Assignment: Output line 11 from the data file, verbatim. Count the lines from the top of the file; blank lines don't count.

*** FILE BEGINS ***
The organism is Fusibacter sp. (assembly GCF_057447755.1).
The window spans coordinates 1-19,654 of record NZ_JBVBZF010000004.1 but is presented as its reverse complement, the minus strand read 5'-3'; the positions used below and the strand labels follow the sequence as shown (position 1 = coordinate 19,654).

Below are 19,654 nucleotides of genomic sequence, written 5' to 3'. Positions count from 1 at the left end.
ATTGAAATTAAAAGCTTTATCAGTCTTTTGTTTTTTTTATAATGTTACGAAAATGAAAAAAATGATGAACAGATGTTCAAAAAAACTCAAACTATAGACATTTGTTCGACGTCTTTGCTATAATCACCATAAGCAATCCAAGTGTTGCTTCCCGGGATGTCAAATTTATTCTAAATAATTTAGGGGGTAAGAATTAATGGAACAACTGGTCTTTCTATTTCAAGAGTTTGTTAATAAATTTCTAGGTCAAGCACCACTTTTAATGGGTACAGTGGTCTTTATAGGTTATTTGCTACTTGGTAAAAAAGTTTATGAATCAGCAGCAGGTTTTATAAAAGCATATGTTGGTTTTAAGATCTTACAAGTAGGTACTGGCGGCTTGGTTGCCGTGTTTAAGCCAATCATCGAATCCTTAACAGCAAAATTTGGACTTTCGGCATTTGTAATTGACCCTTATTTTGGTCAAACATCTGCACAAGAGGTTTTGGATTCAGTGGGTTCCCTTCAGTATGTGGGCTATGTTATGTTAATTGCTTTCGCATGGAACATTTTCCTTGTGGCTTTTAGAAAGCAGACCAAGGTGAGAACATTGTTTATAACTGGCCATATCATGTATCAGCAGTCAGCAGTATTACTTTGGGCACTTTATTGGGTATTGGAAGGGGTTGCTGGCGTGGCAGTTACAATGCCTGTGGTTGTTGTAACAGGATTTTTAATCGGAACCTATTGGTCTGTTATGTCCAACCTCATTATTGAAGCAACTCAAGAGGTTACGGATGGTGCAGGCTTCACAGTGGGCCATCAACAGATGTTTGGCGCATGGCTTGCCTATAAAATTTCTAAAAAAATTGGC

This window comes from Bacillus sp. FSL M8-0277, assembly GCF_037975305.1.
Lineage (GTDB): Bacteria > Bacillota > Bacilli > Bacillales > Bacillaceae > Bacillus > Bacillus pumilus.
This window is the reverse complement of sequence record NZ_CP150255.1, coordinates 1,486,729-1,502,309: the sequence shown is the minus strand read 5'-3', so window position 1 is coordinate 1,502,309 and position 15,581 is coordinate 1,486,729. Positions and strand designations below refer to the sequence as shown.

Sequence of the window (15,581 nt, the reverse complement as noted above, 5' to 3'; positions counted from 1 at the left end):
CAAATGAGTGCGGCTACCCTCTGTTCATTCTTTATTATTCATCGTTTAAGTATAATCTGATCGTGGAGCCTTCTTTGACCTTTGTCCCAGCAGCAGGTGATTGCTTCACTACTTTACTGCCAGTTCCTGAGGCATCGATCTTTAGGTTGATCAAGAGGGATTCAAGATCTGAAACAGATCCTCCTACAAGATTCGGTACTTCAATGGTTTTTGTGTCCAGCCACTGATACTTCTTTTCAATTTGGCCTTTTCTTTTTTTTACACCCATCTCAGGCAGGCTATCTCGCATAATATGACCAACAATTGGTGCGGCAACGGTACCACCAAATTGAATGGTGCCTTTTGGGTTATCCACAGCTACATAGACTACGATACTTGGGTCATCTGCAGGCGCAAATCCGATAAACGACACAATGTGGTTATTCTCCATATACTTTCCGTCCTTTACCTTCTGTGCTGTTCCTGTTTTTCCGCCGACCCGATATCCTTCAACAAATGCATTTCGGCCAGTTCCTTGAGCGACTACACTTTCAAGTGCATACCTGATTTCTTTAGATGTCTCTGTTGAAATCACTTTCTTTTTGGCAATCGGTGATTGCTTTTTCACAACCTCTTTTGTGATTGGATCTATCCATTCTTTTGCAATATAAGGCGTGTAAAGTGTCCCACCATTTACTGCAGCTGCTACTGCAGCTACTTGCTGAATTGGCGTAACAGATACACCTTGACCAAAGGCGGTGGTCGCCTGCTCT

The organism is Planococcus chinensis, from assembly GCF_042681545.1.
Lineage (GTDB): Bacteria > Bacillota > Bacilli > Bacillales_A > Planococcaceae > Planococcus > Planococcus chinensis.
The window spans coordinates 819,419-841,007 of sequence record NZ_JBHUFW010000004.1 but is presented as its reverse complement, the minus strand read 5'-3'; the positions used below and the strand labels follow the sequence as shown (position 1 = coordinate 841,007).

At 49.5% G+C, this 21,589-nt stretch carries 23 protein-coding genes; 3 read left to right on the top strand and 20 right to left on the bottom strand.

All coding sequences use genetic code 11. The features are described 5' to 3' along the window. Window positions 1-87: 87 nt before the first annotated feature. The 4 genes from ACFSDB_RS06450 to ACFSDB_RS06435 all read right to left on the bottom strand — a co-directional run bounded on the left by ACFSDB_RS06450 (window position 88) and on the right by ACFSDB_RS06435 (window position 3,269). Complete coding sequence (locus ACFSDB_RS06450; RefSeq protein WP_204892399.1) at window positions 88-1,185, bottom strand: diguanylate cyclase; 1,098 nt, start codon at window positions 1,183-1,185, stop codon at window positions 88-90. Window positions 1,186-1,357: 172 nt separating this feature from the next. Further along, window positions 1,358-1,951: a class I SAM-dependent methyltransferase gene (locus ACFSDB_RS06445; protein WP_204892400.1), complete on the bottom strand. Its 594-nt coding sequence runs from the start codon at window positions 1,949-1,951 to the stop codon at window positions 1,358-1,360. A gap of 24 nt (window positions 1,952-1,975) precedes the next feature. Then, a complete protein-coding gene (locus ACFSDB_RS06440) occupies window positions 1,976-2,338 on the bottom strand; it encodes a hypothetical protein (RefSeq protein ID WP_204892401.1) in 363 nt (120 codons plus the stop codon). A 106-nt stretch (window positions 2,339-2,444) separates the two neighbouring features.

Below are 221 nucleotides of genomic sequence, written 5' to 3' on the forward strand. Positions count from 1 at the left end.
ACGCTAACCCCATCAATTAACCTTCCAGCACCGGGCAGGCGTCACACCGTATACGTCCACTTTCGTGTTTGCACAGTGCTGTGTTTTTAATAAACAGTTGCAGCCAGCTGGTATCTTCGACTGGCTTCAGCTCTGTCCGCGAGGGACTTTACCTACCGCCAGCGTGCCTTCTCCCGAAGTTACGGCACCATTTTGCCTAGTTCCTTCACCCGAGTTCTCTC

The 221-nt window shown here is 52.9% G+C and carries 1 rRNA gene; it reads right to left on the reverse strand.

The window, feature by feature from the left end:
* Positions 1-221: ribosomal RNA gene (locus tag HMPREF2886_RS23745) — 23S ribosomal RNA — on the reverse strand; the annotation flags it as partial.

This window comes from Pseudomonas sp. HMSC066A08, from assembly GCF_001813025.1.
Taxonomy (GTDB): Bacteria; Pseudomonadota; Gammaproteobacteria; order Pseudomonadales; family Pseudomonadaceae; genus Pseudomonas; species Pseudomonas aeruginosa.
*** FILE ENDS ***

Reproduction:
Lineage (GTDB): Bacteria > Bacillota > Bacilli > Bacillales_A > Planococcaceae > Planococcus > Planococcus chinensis.